If you've spent any time on Facebook in recent weeks, you've probably seen it -- a photo of a little boy in his baseball uniform with a wide grin and a plea to please help this child. The plea comes from Michael Lewis, a famous author and Baylor's old Little League coach. The boy is Baylor Fredrickson, an 8-year-old boy from California with leukemia whose family has been unable to find the bone marrow transplant he so desperately needs.
Because Baylor isn't just a kid who needs a bone marrow transplant. He's a child of mixed ethnicity who desperately needs a bone marrow transplant ... and mixed race donors -- particularly mixed race Asian donors -- are rare on what's called the donor registry, a group of volunteers around the country who have allowed their DNA to be gathered in case they can help someone in need.
The Stir talked to Baylor's mom, Shari Fredrickson, about what it means to have a child who has become the face of a health crisis facing many Americans, and how people can help kids like Baylor by becoming living donors of bone marrow.
The Stir: Tell us a little bit about Baylor.
Shari Fredrickson: Bay loves LEGOs, Minecraft, and is really interested in Greek mythology, Nerf guns, and cooking.
How was Baylor initially diagnosed with leukemia? What were the signs?
The only signs we had that there was an initial problem was he was tired a lot and that he had normal cold symptoms constantly (runny nose, cough ...). A friend suggested I have him tested for food allergies because he had developed alopecia (small bald patches on his head). He said maybe what he was eating could be the cause. We had a blood test completed to test for allergies.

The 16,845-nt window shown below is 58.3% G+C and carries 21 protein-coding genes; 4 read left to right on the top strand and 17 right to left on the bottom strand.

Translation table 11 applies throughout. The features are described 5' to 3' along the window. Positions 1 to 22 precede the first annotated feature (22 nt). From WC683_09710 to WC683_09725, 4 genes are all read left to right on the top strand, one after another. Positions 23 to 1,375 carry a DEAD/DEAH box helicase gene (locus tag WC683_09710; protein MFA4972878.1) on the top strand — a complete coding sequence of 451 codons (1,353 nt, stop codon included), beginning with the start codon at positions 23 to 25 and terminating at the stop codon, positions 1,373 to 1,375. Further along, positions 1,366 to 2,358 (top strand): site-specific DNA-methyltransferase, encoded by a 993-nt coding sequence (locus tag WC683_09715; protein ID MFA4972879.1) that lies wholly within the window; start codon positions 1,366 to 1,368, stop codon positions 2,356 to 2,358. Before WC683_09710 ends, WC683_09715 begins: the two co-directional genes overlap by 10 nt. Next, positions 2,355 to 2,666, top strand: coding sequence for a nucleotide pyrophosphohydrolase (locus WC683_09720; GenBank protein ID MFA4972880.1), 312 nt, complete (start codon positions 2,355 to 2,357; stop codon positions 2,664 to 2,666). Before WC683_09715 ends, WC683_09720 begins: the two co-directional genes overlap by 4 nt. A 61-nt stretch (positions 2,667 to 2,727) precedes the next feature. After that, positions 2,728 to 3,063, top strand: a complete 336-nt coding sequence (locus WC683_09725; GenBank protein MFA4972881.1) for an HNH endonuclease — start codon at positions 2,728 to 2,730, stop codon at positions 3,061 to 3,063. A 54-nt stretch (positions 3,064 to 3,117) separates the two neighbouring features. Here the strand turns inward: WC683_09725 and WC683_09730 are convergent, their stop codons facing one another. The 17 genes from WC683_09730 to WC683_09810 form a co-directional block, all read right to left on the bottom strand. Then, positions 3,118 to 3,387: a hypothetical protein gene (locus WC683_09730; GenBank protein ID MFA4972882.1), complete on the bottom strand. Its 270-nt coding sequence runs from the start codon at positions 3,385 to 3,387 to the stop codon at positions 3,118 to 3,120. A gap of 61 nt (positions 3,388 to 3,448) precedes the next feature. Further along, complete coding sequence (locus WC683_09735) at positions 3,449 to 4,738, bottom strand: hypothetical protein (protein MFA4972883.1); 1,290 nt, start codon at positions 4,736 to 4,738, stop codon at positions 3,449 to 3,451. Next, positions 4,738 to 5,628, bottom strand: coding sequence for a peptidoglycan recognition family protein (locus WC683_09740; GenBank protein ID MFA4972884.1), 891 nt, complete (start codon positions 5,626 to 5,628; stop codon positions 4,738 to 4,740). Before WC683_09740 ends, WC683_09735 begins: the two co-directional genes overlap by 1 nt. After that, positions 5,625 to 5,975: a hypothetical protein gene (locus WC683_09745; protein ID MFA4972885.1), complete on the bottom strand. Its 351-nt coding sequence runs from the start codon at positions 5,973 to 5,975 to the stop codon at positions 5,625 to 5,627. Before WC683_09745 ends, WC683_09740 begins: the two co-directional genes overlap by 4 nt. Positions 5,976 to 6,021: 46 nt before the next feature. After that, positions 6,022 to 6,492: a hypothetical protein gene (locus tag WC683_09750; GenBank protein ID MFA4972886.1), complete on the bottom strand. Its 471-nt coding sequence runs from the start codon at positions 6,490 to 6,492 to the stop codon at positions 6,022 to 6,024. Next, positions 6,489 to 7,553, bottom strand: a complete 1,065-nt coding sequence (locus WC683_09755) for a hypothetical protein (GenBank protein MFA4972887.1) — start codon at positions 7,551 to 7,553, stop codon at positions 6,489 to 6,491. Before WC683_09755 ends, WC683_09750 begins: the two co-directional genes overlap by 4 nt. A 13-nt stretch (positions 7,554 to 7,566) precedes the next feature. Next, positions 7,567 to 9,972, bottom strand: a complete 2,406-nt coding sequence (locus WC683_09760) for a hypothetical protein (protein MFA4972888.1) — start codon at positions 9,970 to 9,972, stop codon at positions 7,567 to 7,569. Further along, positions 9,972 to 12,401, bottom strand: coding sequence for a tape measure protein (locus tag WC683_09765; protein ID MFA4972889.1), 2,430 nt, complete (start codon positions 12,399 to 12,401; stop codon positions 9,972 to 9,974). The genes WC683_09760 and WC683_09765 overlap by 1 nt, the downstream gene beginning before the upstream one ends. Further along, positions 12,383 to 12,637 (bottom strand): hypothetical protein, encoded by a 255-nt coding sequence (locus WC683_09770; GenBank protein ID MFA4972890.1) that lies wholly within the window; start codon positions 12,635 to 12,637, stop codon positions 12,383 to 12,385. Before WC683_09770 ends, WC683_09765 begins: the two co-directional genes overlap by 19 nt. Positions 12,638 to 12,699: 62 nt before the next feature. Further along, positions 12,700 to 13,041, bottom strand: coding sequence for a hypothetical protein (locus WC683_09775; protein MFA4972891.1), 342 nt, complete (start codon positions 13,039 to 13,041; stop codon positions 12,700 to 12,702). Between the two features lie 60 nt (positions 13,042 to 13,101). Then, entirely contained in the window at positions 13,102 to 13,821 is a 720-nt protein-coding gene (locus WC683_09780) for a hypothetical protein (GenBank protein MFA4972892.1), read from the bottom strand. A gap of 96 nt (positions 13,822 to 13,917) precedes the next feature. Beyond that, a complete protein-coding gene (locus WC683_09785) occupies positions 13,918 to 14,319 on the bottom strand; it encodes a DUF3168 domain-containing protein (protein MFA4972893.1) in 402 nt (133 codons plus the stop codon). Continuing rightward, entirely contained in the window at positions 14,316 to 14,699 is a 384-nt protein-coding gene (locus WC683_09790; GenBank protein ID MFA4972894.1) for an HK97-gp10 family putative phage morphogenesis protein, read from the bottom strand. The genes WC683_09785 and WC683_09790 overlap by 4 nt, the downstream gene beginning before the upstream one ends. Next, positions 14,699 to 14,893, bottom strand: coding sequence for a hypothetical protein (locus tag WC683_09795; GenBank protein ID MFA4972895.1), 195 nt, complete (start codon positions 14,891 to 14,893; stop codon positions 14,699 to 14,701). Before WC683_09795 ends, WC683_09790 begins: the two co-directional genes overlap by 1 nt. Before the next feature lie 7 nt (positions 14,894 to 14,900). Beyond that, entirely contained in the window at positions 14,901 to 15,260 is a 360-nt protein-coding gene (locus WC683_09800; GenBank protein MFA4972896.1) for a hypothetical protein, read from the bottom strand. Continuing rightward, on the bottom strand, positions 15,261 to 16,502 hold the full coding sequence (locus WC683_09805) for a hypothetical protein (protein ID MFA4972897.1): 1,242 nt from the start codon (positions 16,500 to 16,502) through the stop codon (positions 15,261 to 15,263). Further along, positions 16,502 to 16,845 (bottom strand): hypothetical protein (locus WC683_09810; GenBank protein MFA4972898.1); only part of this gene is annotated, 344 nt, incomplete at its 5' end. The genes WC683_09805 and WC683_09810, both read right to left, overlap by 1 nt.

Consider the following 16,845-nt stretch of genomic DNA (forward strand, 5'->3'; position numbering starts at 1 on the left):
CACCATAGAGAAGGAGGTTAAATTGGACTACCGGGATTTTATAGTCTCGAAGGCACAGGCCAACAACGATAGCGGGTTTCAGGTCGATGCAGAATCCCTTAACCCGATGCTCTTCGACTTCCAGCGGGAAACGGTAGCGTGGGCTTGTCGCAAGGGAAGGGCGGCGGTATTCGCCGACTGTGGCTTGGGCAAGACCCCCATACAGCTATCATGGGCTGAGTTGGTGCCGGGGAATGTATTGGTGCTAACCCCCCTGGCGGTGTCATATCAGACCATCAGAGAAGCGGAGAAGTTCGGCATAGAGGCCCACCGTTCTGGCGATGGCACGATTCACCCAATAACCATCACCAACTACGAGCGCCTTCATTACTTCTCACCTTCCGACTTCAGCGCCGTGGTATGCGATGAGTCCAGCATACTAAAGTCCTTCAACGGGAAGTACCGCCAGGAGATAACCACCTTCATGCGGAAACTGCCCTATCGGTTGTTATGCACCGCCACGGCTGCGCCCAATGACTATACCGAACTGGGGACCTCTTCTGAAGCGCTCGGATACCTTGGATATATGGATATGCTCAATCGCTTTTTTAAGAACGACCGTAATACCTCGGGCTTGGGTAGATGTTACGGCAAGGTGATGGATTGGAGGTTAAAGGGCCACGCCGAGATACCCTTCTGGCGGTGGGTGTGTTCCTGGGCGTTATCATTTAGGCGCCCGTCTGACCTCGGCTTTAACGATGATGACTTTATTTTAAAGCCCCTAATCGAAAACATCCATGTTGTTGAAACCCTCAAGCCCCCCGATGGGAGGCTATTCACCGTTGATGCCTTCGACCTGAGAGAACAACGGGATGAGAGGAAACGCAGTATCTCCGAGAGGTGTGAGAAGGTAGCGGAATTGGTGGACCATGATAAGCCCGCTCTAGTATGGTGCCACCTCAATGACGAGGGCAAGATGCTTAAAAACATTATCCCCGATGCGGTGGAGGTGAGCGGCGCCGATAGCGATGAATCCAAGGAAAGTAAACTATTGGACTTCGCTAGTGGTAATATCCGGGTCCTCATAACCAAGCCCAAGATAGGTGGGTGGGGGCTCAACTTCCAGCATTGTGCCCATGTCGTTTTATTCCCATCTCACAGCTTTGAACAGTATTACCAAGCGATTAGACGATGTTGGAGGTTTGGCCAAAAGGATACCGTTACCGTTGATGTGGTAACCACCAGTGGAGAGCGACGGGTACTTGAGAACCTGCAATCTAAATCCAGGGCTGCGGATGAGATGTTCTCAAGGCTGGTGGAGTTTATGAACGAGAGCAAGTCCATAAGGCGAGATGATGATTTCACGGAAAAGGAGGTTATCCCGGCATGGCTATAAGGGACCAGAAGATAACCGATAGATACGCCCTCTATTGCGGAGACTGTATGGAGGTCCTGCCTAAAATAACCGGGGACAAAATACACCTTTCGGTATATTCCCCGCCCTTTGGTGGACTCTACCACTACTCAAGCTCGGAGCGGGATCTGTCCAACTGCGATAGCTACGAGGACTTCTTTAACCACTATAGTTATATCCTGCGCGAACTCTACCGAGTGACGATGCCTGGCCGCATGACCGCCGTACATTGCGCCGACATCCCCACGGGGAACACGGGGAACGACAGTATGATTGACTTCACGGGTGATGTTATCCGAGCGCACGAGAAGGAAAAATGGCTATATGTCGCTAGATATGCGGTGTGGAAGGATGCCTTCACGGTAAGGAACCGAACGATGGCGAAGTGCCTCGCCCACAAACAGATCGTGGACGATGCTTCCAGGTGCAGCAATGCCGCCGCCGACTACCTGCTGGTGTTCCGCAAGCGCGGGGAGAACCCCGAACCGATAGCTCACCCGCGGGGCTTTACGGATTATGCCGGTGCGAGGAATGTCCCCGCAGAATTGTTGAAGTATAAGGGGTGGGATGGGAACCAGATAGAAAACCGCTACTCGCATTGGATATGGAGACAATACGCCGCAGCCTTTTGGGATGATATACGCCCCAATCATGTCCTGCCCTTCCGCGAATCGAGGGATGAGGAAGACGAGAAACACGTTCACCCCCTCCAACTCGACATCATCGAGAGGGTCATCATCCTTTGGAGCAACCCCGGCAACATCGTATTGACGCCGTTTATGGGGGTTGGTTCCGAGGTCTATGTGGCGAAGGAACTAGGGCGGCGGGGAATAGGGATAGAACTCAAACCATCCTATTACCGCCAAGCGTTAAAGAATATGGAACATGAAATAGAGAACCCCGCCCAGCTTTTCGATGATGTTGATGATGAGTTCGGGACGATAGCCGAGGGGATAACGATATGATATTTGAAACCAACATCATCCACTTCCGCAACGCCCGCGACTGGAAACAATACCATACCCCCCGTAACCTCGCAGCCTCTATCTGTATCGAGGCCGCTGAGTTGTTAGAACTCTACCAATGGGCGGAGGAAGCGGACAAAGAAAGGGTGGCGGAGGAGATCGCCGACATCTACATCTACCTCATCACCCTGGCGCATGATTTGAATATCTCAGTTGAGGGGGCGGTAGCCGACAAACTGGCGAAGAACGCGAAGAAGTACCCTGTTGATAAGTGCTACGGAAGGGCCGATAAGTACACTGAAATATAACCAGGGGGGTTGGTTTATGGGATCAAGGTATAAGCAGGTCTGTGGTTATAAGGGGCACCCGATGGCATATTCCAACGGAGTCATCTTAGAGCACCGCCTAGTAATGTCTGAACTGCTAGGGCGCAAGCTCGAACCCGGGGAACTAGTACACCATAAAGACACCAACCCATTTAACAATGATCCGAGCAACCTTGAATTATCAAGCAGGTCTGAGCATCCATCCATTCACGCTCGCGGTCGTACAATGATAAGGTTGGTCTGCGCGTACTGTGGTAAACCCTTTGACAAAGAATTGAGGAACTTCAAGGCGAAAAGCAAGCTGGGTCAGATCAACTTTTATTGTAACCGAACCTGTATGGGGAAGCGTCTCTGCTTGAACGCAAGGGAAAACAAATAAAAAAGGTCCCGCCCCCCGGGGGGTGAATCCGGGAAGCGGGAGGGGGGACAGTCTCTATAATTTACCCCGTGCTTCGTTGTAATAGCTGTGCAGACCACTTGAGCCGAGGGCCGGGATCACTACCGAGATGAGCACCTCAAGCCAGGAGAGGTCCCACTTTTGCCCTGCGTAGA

Luckily, the doctor also added a full blood panel to be tested. The next day the doctor called saying to get him from kindergarten right away and take him straight to Children's Hospital. Another blood test confirmed our worst nightmare, leukemia.
Bay was diagnosed in 2012 with AML (acute myeloid leukemia).
How was it treated at the time?
He went through four rounds of intense chemo and was in remission for almost two years.
What was it like when you found out the cancer was back?
After being in remission for so long, our day to day life finally got back to "normal." In January, Bay caught a virus, a normal virus; however, our routine blood exams were showing signs of his (blood) counts trending down.
We were told this could be caused by the virus. We were told to wait ... again trending down.
This went on for three months. Finally a bone marrow aspirate was ordered to rule out a relapse. Turns out, he had indeed relapsed and the only thing that would save him would be a bone marrow or stem cell transplant. We knew what this meant. We knew our lives once again would be turned upside down. That Bay would not be able to continue second grade, that our [11-year-old] daughter [Maddie]'s life would be turned upside down also.
We were heartbroken and devastated.
What was the process from there?
We knew finding a bone marrow match would be tricky because ethnic make-up is a very important part in finding a match. Bay's dad is German, and I am Japanese.
Maddie was tested?